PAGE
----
There was drama at Pangkor Laut Resort when a guest decided to make a splash and wouldn’t take no for an answer. The man inquired whether he could swim across to the neighbouring island of Pangkor. The concierge advised him against this but the guest paid no heed. Instead, he took the plunge from the balcony of his villa straight into the sea (the pirate-infested Malacca Straits) and started paddling happily towards his dream island. But the resort’s eagle-eyed staff spotted him midway and promptly sent forth a speed boat to fish him out of the water.

You also hear of hotels giving in to demands that on the surface sound plain irrational. Sala Phuket recounts one incident that caused them much bewilderment: a regular guest wanted the entire property to be kept silent until 2pm. It turned out there was a genuine, personal reason behind the request and the resort did its best to accommodate her.

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No more sissy Swiss army knives please

The Peninsula Tokyo recounts a swashbuckling tale. Perhaps tired of those multi-purpose Swiss army knives that are great at eviscerating edelweiss but simply can't hack a decent coconut tree Swiss Family Robinson style, a “Swiss male guest requested us to forge a one-of-a-kind samurai sword." This was not for dealing with third-rate airline chefs but for his child. "The purpose was to pass it down from generation to generation," the hotel says. More heft than a Patek Philippe watch but a definite eye-popper and ice-breaker.

The guest was apparently "well educated in Japanese history" and utterly familiar with samurai swords. "He then asked us to recommend a dojo [academy] where he could be taught basic sword skills in one day. He received a certificate from the dojo after spending about eight hours there, and completed the training using a real sword." Following this swift graduation the academy put him in touch with a master sword caster and his prize will be on its way to Switzerland in a year or two.

True, every request, big or small, sane or insane, is a test of a hotel’s skill, competence and service. Being able to accomplish all these tasks adds an enviable shine to any establishment’s reputation not to mention the bonus of whispered folklore marketing. But many would concur that these guardians of the front desk are not just doing it for the sake of the job. Rather they are a big-hearted bunch who possess an unconditional willingness to help others, no matter how silly or incredible the demands. And they want to be part of creating that unforgettable moment.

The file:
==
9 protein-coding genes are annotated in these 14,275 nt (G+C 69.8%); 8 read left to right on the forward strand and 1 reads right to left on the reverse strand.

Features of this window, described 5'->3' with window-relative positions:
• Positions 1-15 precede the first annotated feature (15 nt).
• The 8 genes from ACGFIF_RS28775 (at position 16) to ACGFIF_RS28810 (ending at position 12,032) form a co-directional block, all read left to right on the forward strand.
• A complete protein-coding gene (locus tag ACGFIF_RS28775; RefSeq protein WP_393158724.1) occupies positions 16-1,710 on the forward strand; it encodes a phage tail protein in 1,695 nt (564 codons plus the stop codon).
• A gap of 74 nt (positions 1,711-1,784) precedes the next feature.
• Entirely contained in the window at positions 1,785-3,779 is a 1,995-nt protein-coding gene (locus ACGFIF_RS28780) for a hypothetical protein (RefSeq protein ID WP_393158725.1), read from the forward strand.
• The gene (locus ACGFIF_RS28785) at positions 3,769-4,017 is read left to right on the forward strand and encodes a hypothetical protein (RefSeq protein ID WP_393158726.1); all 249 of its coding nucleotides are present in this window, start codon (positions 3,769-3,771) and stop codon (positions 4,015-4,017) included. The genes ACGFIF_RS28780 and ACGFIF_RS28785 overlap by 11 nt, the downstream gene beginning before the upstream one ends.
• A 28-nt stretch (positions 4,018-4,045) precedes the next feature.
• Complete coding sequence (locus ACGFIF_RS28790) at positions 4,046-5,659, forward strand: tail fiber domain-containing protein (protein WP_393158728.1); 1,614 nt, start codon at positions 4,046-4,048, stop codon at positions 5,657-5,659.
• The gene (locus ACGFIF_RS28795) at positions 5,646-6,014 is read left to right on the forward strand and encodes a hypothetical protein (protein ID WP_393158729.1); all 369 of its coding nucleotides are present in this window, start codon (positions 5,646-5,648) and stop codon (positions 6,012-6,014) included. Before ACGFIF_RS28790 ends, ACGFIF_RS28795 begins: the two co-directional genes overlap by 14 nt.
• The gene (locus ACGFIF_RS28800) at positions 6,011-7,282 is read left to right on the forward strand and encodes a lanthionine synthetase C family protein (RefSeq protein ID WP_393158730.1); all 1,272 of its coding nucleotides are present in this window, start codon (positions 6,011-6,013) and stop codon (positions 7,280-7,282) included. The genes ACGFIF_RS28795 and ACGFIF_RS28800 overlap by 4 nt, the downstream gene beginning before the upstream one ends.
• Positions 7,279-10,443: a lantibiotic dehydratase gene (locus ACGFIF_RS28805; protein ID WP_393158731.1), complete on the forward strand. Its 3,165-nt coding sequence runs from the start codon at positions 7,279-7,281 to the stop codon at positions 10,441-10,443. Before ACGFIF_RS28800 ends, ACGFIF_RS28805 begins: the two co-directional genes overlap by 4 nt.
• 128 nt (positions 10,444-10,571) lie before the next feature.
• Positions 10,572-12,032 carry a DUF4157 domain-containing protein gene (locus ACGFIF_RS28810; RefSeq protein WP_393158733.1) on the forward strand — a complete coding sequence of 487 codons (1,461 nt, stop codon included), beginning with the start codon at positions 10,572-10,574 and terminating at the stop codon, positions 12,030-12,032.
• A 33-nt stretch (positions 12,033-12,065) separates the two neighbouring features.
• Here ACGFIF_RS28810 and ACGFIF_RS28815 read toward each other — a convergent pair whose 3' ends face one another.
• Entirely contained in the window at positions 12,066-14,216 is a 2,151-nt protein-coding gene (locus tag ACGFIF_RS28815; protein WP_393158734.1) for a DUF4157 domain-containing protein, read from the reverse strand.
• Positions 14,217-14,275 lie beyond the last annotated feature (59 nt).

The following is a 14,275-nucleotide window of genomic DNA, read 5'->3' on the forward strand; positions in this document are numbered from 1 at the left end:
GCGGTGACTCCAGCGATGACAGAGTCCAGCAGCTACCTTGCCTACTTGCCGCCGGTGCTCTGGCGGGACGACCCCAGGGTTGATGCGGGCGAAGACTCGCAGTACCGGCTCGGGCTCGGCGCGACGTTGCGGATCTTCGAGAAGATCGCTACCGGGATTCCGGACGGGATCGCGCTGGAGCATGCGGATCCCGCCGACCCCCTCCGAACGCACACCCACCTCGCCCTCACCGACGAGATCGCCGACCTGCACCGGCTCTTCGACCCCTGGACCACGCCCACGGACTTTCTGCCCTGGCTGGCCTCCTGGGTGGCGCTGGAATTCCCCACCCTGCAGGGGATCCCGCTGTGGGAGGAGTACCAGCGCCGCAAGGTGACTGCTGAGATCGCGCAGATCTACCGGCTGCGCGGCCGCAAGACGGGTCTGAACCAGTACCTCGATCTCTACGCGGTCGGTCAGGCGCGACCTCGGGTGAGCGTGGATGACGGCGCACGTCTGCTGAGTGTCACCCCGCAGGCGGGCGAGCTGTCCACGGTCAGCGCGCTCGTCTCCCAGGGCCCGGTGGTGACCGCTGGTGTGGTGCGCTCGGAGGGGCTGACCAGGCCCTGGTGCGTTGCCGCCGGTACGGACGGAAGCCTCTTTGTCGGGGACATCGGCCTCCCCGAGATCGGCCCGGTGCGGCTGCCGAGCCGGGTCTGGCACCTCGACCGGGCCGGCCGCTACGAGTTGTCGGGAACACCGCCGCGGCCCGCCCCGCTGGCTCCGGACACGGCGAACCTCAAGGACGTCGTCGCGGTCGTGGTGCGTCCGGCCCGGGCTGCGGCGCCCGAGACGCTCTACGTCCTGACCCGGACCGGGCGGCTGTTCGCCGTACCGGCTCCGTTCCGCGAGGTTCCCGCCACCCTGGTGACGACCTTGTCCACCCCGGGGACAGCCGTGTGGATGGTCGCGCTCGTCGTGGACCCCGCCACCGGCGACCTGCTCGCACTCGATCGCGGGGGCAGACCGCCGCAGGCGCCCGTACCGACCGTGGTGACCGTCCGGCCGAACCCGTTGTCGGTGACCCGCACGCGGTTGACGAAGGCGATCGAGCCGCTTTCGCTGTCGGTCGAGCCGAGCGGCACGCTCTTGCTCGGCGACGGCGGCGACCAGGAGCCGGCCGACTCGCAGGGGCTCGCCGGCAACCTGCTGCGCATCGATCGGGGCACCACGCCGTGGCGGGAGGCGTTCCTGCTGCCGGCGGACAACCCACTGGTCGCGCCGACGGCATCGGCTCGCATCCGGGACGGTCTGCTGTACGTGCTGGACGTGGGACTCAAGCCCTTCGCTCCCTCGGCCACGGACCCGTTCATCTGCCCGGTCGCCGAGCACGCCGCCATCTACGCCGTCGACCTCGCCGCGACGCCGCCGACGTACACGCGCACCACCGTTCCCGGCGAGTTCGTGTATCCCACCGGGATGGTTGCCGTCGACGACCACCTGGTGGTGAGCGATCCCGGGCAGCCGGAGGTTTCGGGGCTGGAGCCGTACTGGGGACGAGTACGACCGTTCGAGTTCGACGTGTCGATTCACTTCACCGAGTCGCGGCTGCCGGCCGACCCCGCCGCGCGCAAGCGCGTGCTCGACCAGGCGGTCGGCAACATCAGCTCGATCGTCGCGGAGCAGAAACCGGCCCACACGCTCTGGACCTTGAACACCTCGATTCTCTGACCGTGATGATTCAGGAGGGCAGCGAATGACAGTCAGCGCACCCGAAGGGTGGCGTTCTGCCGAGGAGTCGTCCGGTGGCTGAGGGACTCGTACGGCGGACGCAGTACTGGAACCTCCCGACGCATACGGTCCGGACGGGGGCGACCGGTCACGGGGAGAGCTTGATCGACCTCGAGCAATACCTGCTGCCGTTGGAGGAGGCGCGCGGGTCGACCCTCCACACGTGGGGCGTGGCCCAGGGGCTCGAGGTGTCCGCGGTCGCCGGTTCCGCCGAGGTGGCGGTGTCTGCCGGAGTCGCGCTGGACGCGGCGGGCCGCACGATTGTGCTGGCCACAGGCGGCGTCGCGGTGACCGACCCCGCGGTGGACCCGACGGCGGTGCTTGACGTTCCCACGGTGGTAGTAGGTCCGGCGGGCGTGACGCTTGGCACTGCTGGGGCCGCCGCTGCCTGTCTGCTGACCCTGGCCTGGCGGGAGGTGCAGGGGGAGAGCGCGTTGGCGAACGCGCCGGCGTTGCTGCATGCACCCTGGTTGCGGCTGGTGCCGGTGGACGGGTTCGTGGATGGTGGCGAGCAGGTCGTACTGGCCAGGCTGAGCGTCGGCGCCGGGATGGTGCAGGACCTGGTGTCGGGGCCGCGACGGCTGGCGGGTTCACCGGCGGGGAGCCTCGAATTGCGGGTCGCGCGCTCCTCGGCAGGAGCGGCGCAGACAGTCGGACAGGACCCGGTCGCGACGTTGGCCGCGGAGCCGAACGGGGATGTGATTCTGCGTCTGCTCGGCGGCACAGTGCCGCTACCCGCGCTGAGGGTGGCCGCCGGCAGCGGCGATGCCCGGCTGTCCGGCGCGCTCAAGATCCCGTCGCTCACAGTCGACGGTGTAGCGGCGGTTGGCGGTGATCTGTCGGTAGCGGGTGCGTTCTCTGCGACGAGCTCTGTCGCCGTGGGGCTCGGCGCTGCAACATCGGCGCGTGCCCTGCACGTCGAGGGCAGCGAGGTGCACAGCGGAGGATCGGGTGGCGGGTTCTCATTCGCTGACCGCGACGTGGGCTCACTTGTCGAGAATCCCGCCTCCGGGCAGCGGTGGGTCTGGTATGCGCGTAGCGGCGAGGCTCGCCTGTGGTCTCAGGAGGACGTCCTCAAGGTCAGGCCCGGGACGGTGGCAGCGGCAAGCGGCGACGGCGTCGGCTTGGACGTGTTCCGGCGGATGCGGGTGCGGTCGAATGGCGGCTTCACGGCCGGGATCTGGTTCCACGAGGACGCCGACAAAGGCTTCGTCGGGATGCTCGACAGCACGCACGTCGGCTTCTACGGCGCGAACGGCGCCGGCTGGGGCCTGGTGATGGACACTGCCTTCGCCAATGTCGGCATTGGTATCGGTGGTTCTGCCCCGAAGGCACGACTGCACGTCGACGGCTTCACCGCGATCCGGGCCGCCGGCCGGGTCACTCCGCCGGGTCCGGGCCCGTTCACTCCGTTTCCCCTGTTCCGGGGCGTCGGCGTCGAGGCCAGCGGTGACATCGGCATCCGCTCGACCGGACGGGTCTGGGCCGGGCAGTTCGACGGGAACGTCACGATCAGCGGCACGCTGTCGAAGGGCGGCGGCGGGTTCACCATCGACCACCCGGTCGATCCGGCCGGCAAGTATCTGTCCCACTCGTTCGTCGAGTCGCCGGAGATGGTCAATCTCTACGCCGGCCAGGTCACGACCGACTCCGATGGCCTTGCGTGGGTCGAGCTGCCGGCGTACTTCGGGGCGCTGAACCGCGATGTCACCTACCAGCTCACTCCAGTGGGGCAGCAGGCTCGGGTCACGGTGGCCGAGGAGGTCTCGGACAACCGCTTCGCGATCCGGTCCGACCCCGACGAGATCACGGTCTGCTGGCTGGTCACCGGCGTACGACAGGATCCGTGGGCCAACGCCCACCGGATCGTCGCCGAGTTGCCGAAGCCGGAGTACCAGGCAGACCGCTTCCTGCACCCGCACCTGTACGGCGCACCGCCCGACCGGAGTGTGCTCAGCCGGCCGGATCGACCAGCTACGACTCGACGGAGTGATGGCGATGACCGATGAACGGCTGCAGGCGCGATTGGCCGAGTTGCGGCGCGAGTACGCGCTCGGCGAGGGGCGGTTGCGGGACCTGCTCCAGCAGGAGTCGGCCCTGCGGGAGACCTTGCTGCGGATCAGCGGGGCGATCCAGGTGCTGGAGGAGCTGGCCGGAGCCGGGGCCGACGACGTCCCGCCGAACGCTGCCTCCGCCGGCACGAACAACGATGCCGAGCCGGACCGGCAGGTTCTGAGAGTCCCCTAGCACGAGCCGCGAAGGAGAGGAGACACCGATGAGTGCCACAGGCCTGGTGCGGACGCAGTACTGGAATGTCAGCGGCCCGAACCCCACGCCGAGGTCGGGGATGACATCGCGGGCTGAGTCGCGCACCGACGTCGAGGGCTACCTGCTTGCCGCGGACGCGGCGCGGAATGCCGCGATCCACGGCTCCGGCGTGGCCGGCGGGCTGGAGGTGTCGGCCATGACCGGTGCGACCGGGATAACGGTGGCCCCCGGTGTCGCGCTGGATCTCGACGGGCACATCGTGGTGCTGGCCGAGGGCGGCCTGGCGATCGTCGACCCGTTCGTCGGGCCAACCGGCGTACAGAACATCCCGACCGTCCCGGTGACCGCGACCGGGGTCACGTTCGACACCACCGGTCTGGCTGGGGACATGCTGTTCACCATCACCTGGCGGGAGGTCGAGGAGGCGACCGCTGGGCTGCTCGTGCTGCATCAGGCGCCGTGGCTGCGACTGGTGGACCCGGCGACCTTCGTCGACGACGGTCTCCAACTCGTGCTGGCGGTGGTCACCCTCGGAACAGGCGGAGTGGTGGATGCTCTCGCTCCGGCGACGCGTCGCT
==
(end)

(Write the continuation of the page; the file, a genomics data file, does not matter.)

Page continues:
I will fess up I have never tested any concierge in all my travels. I have never misplaced anything valuable while in another country and was never in need of any urgent replacement. And I’m downright sure I will never be able to afford to soar gloriously over the Taj Mahal in a hot-air balloon or commission a ten-metre marble statue.

The most shockingly exceptional request I have put across was inquiring about Christmas Day church service while vacationing in Seoul. Though my query must have bored her to tears, the nice girl at the hotel concierge left no stone unturned. "Catholic or Protestant?" she asked. Was I looking for a church nearby or would it bother me if I had to take the subway. Oh, and did I prefer a service conducted in English or a Korean service with English interpretation provided?

I eventually enjoyed a Protestant Korean service with English interpretation, on Christmas morning. The church was a five-minute stroll away, and I made my way there with the help of a hand-drawn map by yes, that lovely front office lady. Ho-hum guest I may be but this research has set me evilly thinking.

Jack Nargil, head concierge at The Hay-Adams hotel in Washington DC bravely comments, "We always say that if we can't get you a white elephant, perhaps we can get you a pink elephant. The word 'no' really doesn't exist."

Well in that case I'd like my elephant medium rare with mustard on the side.